Karen Hammonds who runs https://revolutionarypie.com writes: John Campbell Loudoun’s apple pudding recipe first caught my eye because it was written in verse. A rarity today, rhyming recipes were common in the 19th and early 20th centuries, when they were supposedly used by housewives to help them remember recipes. Loudoun’s poem, attributed to him by Kristie Lynn and Robert Pelton, authors of The Early American Cookbook, is much older, dating back to the 18th century:
If you would have a good pudding, observe what you’re taught: —
Take two pennyworth (six) of eggs, when twelve for the groat:
And of the same fruit that Eve had once chosen,
Well pared and well chopped, at least half-a-dozen;
Six ounces of bread, let your maid eat the crust,
The crumbs must be grated as small as the dust;
Six ounces of currants from the stones you must sort,
Lest they brake out your teeth, and spoil all your sport;
Five ounces of sugar won’t make it too sweet;
Some salt and some nutmeg will make it compleat,
Three hours let it boyle, without hurry or flutter,
And then serve it up without sugar or butter.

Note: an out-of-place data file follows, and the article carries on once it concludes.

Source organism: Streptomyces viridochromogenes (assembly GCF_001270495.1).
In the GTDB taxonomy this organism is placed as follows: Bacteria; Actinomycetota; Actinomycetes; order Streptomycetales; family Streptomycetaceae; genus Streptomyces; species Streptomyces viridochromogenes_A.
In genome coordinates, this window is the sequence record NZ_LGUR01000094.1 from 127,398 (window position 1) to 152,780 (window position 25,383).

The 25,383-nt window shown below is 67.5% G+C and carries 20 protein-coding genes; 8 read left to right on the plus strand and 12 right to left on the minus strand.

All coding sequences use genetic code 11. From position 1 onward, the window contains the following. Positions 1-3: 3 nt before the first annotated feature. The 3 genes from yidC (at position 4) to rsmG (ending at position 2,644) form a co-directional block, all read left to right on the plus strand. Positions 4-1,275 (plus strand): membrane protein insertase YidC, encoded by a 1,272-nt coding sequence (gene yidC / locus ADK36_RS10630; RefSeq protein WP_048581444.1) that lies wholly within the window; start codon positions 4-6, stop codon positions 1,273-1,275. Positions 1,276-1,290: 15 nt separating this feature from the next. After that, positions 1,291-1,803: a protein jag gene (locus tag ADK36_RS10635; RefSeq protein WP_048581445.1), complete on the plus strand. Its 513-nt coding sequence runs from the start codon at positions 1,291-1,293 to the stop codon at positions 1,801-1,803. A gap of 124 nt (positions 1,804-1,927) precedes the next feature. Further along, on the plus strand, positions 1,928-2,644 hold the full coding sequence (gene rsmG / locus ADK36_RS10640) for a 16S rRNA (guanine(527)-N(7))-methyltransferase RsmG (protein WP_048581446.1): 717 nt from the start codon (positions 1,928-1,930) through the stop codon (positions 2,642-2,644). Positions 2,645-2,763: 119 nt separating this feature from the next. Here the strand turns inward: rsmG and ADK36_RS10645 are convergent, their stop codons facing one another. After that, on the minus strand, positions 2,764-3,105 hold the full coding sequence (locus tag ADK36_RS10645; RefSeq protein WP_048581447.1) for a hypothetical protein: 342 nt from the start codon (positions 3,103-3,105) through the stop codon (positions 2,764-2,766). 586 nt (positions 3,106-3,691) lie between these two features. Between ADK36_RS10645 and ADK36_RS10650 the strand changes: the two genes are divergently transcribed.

Born in Scotland in 1705, the fourth earl of Loudoun was sent to North America in 1756 as governor of the Virginia colony and commander-in-chief of the British forces in America. He was viewed by most colonial leaders as incompetent and was extremely unpopular (and yet a Virginia county was named after him!). Benjamin Franklin wrote that Loudoun’s 1757 campaign against the French was “frivolous, expensive, and disgraceful to our Nation beyond Conception.” Loudoun was recalled to England in 1757.
Loudoun’s Apple Pudding (Karens updated version)
6 ounces white bread (slightly stale is best)
5 apples, peeled, cored, and diced
6 ounces currants
5 ounces sugar
1/2 teaspoon salt
1/2 teaspoon ground nutmeg
 To make bread crumbs, remove crusts from the bread, then chop in food processor until fine crumbs form.
 Beat eggs until well blended. Stir in bread crumbs, apples, currants, sugar, salt, and nutmeg, and mix well.
 Butter a one-quart pudding mold, or a baking dish. Pour in batter and cover container with lid or aluminum foil. Bake in preheated 300°F oven for three hours.
 Remove pudding from oven and let rest 10-15 minutes, then remove lid or foil. If using a mold, invert the pudding onto a plate if possible; otherwise, serve from the dish. Serve warm, with whipped cream or vanilla ice cream if desired.
Note: I baked this pudding instead of boiling it as I feel the baking method is easier and produces a similar result. If you want to steam the pudding, place the mold in a large kettle on top of metal rack or trivet and pour boiling water into the pot about halfway up the sides of the mold. Cover the pot and cook over medium-low heat, keeping the water at a simmer, for three hours.